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Child Clients Still Face Insurmountable Challenges

Published August 26, 2021

For most of 2020, children arriving alone at our border were expelled in violation of a federal law requiring that they have their day in court before removal. On February 2, 2021 the Biden administration reversed that directive and our local ORR facilities are once again filling up with children in need of legal services. Below are some details regarding our concerns.

  • July saw a record number (over 19,000) of unaccompanied minors apprehended at the border. The large number of children combined with the federal government’s limited infrastructure has once again resulted in unaccompanied children being held in harsh conditions before being placed in permanent ORR facilities.
  • A large number of arriving children speak an Indigenous language. Many children have fled due to their ongoing marginalization and oppression at home. Their trauma is exacerbated in detention at the border, where there are few translators and requests for medical or other necessary services are frequently ignored. Our 2020 report, “Do My Rights Matter: The Mistreatment of Unaccompanied Children in CBP Custody,” includes stories from some of our Indigenous child clients.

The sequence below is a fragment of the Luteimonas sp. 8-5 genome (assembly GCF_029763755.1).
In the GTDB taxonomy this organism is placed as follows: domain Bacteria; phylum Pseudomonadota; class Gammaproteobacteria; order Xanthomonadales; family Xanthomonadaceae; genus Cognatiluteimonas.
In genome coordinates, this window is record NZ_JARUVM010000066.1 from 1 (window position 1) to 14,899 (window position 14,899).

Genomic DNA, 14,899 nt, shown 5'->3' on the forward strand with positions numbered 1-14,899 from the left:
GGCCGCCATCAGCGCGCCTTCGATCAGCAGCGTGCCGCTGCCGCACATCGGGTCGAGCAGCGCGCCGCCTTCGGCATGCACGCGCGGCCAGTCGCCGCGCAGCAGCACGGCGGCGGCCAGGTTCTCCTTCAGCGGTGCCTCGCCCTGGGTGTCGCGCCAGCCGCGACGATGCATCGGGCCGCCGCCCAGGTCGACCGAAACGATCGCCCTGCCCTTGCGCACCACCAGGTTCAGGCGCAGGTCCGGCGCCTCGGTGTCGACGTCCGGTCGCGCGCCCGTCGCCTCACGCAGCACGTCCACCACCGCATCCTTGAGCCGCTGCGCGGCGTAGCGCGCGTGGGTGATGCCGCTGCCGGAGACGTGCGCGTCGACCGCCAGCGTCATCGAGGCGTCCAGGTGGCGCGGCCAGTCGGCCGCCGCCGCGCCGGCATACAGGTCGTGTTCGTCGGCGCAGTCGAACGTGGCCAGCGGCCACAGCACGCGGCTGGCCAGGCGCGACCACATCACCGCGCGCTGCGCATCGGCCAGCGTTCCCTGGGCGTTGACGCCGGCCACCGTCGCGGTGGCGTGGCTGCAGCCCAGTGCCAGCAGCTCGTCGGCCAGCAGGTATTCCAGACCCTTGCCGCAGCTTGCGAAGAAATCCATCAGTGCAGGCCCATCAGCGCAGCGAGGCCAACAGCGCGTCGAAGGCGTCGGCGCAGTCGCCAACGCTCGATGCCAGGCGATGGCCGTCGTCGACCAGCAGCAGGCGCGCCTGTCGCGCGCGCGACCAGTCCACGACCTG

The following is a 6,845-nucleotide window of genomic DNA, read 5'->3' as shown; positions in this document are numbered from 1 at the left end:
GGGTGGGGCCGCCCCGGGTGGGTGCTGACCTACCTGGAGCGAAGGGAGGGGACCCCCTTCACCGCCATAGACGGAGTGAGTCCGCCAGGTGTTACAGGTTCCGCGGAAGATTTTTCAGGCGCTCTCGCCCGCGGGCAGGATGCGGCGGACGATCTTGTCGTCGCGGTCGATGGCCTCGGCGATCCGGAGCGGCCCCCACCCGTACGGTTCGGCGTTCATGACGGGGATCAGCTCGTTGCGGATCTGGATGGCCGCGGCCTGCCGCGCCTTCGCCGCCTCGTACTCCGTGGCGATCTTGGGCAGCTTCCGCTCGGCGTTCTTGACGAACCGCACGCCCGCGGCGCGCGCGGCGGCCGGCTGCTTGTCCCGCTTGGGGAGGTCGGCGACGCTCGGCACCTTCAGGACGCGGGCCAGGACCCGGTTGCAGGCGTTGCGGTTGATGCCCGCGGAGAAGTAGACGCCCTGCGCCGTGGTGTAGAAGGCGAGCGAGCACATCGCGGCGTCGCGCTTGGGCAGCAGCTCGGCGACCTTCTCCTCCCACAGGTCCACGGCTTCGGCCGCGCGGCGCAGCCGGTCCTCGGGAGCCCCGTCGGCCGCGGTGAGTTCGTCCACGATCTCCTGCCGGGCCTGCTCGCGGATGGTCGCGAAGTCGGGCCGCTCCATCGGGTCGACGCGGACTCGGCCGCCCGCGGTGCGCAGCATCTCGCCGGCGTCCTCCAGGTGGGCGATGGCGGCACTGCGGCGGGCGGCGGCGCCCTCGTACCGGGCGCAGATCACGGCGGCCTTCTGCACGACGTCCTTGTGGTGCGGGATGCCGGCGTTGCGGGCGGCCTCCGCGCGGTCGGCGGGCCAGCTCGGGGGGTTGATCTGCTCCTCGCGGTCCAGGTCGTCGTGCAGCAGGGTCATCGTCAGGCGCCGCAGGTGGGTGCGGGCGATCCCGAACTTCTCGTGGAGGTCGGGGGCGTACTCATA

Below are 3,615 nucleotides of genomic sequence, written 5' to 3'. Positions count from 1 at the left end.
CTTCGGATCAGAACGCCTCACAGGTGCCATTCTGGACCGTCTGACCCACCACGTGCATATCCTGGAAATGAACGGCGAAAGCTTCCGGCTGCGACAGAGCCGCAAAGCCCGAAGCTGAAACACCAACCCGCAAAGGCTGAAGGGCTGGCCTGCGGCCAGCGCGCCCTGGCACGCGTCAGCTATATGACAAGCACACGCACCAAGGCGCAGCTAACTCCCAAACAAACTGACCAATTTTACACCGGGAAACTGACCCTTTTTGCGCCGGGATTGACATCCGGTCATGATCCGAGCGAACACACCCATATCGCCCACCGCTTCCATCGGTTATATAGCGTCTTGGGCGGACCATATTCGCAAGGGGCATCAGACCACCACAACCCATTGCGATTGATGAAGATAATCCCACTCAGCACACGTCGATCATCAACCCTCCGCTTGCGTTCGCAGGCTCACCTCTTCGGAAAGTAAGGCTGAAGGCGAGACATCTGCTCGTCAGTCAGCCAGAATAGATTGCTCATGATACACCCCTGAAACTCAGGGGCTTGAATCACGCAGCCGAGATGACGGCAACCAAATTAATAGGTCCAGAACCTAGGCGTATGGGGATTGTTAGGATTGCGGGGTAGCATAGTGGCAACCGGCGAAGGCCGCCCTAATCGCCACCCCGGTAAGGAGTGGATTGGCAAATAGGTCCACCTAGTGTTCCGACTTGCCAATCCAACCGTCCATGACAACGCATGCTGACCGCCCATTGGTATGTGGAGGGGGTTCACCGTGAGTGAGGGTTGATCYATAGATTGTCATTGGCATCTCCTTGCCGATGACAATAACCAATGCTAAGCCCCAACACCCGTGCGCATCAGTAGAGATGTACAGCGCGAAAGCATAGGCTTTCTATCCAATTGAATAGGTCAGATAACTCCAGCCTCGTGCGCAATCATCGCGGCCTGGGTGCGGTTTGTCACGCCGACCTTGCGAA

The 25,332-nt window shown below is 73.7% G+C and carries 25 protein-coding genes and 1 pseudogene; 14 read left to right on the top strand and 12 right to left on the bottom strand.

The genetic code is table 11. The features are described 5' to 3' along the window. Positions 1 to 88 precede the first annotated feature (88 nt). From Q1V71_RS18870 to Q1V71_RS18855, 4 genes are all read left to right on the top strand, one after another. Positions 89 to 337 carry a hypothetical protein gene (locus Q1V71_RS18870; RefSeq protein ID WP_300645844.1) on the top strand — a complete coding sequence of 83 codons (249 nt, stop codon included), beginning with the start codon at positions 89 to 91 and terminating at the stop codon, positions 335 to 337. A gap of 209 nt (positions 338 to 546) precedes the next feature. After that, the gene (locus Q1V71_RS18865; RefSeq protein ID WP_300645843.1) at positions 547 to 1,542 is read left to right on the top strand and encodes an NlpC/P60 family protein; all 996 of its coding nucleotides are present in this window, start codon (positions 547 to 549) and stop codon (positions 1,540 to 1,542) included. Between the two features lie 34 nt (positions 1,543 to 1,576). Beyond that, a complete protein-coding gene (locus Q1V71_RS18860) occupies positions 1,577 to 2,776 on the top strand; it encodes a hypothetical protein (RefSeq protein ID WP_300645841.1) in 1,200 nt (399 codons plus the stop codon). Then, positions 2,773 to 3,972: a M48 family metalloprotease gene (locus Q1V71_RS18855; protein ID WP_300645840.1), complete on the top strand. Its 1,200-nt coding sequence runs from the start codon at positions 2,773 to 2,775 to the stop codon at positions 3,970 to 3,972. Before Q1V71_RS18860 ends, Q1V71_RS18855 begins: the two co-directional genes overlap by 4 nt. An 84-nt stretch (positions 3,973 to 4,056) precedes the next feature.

• Our immigration courts are on life support. There are currently over 1.3 million backlogged cases, more than double the number during the Obama administration, with 500 judges carrying about 3,000 cases each. In Miami immigration court alone, 46,208 children’s cases are pending; 25,740 children have no lawyers.
  • Challenges facing children in immigration court are overwhelming. Due to the overwhelming case backlog, children must accurately recount details of the reasons they fled years after arriving here, and a small discrepancy can be grounds to deny relief. Additionally, children are often re-traumatized by having to relive painful events that occurred in their home country years ago.
  • Access to counsel remains a critical issue. Attorneys representing unaccompanied children need expertise in handling cases before immigration, state and juvenile court judges. Even toddlers without lawyers must appear in immigration court, going up against government lawyers seeking to deport them. Without attorneys children have little to no chance of winning their case. We, along with other NGOs, are calling on our government to provide pro bono lawyers for vulnerable unaccompanied children.

Congress and the Biden administration have the ability to provide funds so unaccompanied minors have access to lawyers. Click here to find your representative and urge them to support this vital measure.


Thank you so much for your support,

Cheryl Little
Executive Director, AI Justice